SELECT @a = @B, @B = @a;

    This won't swap the variables because @a is assigned the value of @B before the assignment of @a to @B occurs, resulting in (in this case) both variables equaling 100.

    Suggestion: try it before making such claims.

    SQL Server is a set-based language, meaning that it has to ensur that the results are "as if" the entire SELECT runs at the same time. In other words, throughout the execution of the SELECT, the "old" values of @a and @B remain available.

    Hmm. Of course I tested it "before making such claims." Here is the code and the output:

    declare @a int = 1, @B int = 100

    select @a = @B, @B = @a

    select @a, @B

    go

    ----------- -----------

    100 100

    What you suggest DOES work for tables/columns:

    declare @t table (a int, b int)

    insert @t (a, b) values (1, 100)

    update t

    set a = t.b, b = t.a

    from @t t

    select * from @t

    a b

    ----------- -----------

    100 1

    The two can be combined to demonstrate the difference in behavior:

    declare @a int = 1, @B int = 100

    declare @t table (a int, b int)

    insert @t (a, b) values (1, 100)

    update t

    set a = t.b, b = t.a , @a = @B, @B = @a

    from @t t

    select *, @a, @B from @t

    a b

    ----------- ----------- ----------- -----------

    100 1 100 100

    Don Simpson



    I'm not sure about Heisenberg.

  • Thanks for the question.

  • DonlSimpson (12/8/2014)


    Hmm. Of course I tested it "before making such claims."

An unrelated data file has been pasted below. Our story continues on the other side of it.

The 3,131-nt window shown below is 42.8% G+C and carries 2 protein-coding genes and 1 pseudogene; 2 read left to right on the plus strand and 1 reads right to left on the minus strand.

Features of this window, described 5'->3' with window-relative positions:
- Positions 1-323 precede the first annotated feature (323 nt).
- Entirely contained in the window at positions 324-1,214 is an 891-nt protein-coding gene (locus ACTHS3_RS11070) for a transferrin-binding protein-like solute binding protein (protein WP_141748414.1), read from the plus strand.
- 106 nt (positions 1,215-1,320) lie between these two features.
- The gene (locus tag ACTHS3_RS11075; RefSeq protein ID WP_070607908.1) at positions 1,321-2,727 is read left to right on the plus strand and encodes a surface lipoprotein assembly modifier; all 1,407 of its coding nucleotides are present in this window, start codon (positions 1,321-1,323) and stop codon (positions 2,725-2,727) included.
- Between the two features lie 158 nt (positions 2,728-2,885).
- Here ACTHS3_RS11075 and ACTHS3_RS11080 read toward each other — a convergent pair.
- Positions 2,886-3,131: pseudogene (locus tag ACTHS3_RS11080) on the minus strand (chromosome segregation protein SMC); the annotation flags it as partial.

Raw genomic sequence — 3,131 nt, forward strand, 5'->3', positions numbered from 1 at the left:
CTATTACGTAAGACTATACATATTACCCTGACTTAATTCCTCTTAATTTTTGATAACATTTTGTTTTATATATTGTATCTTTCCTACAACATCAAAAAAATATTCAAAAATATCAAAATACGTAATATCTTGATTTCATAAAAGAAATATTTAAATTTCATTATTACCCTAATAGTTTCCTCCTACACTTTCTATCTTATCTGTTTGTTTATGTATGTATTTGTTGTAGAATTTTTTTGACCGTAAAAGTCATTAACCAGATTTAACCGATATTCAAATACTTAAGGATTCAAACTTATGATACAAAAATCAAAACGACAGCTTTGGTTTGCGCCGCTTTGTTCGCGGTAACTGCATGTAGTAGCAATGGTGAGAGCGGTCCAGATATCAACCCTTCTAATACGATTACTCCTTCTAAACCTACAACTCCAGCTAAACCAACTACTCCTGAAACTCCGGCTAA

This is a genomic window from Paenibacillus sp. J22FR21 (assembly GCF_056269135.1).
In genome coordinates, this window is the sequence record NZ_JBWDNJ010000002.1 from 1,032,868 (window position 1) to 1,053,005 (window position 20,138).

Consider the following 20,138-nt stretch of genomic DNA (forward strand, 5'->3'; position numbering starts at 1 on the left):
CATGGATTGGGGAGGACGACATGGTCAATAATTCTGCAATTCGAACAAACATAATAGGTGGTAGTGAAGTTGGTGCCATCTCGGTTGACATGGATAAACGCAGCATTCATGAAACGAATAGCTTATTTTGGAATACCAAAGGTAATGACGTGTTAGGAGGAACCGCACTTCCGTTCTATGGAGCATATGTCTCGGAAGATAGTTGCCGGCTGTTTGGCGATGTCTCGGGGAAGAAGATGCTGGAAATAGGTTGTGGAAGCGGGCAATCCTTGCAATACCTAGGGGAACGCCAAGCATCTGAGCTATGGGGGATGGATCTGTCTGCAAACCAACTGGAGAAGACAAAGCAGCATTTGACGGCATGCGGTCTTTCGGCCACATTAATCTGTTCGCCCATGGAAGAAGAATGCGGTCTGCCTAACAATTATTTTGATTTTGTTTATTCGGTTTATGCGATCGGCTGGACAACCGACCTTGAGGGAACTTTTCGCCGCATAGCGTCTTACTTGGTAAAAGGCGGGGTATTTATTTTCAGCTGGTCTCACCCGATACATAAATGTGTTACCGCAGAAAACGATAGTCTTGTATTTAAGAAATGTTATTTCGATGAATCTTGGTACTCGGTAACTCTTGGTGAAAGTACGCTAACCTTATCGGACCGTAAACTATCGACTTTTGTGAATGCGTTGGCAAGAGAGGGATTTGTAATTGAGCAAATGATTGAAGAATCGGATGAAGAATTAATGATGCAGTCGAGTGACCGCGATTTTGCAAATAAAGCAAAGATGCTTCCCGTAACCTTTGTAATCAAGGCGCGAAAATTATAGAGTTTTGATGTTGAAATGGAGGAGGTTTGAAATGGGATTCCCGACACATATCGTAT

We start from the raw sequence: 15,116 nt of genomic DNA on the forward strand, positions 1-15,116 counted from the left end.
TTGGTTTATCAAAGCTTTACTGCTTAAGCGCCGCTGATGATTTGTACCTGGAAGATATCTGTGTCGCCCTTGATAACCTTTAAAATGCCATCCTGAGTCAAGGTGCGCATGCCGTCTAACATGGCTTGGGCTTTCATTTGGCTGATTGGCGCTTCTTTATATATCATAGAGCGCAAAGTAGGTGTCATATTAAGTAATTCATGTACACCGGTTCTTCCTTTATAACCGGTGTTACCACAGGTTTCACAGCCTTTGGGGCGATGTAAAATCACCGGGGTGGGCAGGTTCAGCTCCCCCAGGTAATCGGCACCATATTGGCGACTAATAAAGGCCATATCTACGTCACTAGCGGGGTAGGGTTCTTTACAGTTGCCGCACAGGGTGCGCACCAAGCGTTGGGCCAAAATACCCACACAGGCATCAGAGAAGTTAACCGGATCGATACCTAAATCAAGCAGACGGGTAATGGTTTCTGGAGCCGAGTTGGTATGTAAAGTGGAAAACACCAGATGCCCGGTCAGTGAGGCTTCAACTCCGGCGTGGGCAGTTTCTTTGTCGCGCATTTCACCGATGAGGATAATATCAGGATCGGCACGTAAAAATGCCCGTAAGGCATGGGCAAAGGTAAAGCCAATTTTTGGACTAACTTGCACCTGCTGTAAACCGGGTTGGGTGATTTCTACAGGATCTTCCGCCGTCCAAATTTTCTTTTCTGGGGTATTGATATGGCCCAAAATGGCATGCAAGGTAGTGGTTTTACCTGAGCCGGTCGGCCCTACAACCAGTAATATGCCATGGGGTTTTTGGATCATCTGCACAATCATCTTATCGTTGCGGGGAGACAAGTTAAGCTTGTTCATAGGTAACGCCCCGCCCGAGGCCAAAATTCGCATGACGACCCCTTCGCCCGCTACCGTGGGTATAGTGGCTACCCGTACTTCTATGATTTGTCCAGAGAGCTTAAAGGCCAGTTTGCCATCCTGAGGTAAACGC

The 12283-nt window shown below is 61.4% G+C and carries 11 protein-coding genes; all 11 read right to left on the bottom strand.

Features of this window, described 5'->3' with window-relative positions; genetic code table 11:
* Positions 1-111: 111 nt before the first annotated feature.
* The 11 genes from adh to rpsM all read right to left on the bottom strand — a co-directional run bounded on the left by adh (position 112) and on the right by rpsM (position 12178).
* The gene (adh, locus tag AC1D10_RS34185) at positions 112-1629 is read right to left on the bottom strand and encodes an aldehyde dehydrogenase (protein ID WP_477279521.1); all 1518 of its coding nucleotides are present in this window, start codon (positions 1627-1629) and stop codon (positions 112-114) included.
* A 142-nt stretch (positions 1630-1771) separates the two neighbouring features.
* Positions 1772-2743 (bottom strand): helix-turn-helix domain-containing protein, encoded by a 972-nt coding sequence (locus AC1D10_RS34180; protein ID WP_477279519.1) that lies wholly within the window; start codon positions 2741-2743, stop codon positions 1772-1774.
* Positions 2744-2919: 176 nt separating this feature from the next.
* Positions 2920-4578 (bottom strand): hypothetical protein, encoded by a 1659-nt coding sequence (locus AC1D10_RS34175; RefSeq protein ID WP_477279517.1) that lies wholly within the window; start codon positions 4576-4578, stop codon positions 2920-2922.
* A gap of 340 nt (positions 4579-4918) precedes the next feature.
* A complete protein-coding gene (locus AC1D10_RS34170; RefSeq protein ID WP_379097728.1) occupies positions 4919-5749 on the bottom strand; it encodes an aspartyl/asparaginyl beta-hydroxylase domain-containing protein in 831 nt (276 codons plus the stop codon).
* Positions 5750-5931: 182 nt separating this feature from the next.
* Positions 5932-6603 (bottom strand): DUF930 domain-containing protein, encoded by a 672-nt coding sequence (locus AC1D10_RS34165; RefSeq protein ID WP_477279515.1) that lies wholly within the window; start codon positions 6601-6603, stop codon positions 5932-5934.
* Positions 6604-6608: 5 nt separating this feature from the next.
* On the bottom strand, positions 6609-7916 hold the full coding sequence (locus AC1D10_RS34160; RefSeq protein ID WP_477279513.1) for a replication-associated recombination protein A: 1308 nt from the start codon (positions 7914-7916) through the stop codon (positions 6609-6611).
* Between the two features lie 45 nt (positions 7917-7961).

Ouch!

    I stand corrected. My apologies.

    I do believe that this is a violation of the ANSI standard. Maybe not of the letter of the standard (I am not even sure if variables are included in the standard at all), but definitely a violation of the spirit.

    I did a brief search of Books Online to see if the T-SQL specific behaviour is explicitly documented, but I did not find any description, either of the observed behaviour, or of the behaviour that I expected. I do not have the time for an in-depth search at this time, unfortunately.

    Thanks for correcting me! 😀


    Hugo Kornelis, SQL Server/Data Platform MVP (2006-2016)
    Visit my SQL Server blog: https://sqlserverfast.com/blog/
    SQL Server Execution Plan Reference: https://sqlserverfast.com/epr/

  • I do believe that this is a violation of the ANSI standard. Maybe not of the letter of the standard (I am not even sure if variables are included in the standard at all), but definitely a violation of the spirit.

    I think you're right. SQL-99 includes local variables, but I don't think multi-variable assignment is described.

    Don Simpson



    I'm not sure about Heisenberg.

  • But "Fun with XOR #1" was not in the title in the e-mail. And if you're like me, you read the question in the e-mail, came up with an answer, clicked on the "Click here" link, and then scanned for the correct answer (assuming that this was a math problem) in the list of answers. You might want to be more careful with keeping the questions consistent between the e-mail and the web site.